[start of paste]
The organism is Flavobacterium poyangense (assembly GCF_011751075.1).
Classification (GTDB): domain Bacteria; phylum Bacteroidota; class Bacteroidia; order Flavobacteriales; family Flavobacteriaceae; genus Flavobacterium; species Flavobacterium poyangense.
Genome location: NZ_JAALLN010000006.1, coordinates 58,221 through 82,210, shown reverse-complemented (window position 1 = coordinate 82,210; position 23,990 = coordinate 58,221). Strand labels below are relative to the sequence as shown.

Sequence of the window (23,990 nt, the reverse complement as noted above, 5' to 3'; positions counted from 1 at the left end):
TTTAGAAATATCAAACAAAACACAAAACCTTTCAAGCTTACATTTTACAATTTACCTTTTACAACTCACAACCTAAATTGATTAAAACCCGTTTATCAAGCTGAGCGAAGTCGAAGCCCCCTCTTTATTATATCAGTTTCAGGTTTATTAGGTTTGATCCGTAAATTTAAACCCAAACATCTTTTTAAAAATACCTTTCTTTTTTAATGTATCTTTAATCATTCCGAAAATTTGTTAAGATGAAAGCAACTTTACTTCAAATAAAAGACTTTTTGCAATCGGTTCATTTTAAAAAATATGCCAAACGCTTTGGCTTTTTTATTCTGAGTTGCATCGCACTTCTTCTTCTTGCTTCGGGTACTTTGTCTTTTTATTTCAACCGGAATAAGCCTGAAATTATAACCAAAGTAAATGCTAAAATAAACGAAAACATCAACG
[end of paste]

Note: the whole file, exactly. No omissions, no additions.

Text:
The organism is Flavobacterium poyangense (assembly GCF_011751075.1).
Classification (GTDB): domain Bacteria; phylum Bacteroidota; class Bacteroidia; order Flavobacteriales; family Flavobacteriaceae; genus Flavobacterium; species Flavobacterium poyangense.
Genome location: NZ_JAALLN010000006.1, coordinates 58,221 through 82,210, shown reverse-complemented (window position 1 = coordinate 82,210; position 23,990 = coordinate 58,221). Strand labels below are relative to the sequence as shown.

Sequence of the window (23,990 nt, the reverse complement as noted above, 5' to 3'; positions counted from 1 at the left end):
TTTAGAAATATCAAACAAAACACAAAACCTTTCAAGCTTACATTTTACAATTTACCTTTTACAACTCACAACCTAAATTGATTAAAACCCGTTTATCAAGCTGAGCGAAGTCGAAGCCCCCTCTTTATTATATCAGTTTCAGGTTTATTAGGTTTGATCCGTAAATTTAAACCCAAACATCTTTTTAAAAATACCTTTCTTTTTTAATGTATCTTTAATCATTCCGAAAATTTGTTAAGATGAAAGCAACTTTACTTCAAATAAAAGACTTTTTGCAATCGGTTCATTTTAAAAAATATGCCAAACGCTTTGGCTTTTTTATTCTGAGTTGCATCGCACTTCTTCTTCTTGCTTCGGGTACTTTGTCTTTTTATTTCAACCGGAATAAGCCTGAAATTATAACCAAAGTAAATGCTAAAATAAACGAAAACATCAACG